Formation of Mixed-Isoform Tau Filaments Detected Using Fluorescence-Based in vitro Techniques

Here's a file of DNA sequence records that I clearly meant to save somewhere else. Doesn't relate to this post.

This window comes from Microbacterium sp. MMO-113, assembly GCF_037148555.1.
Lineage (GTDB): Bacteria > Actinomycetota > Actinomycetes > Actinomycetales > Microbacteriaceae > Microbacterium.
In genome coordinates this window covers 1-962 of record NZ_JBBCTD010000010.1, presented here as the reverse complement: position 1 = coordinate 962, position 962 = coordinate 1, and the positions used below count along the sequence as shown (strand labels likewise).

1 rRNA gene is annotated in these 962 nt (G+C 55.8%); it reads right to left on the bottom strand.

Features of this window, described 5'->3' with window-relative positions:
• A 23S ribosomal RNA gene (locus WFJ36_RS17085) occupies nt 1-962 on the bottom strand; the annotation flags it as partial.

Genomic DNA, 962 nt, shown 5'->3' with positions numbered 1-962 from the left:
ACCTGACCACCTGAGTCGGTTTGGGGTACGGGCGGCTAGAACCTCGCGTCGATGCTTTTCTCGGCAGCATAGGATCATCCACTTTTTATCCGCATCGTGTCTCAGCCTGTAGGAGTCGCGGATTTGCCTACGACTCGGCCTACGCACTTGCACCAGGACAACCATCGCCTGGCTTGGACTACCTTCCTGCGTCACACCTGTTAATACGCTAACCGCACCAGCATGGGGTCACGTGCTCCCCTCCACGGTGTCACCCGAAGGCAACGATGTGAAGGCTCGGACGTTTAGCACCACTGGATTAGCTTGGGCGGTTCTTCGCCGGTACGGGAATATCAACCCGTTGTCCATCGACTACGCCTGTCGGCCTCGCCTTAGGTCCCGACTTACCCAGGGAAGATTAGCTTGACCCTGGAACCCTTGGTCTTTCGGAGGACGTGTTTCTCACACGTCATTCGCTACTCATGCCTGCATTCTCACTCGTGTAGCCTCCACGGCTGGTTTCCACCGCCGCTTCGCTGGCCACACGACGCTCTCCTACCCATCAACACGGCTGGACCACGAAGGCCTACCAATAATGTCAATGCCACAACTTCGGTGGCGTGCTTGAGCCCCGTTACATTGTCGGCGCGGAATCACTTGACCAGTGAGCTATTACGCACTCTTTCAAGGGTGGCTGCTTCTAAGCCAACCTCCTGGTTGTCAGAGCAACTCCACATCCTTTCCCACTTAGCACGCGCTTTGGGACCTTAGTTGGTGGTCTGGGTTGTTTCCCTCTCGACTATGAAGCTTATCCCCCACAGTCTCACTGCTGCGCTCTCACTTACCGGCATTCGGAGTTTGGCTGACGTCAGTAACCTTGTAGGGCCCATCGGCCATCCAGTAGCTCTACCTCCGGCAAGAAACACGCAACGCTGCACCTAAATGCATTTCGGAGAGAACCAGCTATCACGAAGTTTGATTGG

As of 2021, Alzheimer's disease is the seventh-leading cause of death in the United States. One pathology of this disease is the accumulation of tau neurofibrillary tangles. Tau is a microtubule-associated protein believed to be a causative factor in Alzheimer's disease as well as other tauopathies. Here, the aggregation of 2N4R and 2N3R was induced with arachidonic acid in vitro to produce a copolymerized structure. To do so, detection of copolymerization is explored through fluorescence applications of split GFP and FRET. The splitting of GFP did not prove to be a viable technique for determining copolymerization because of the inability of these tagged proteins to form acceptable tau filaments. The FRET application provided a useful method for determining the interactive protein-protein properties of 2N4R and 2N3R through the tagging of these isoforms with fluorescent proteins GFP and YPet, respectively. It was established that these two tau isoforms are capable of copolymerizing, leading to the next question, if these aggregates form a structure different from single tau isoform aggregates and if so, whether or not these structures are found in Alzheimer's disease or other tauopathies.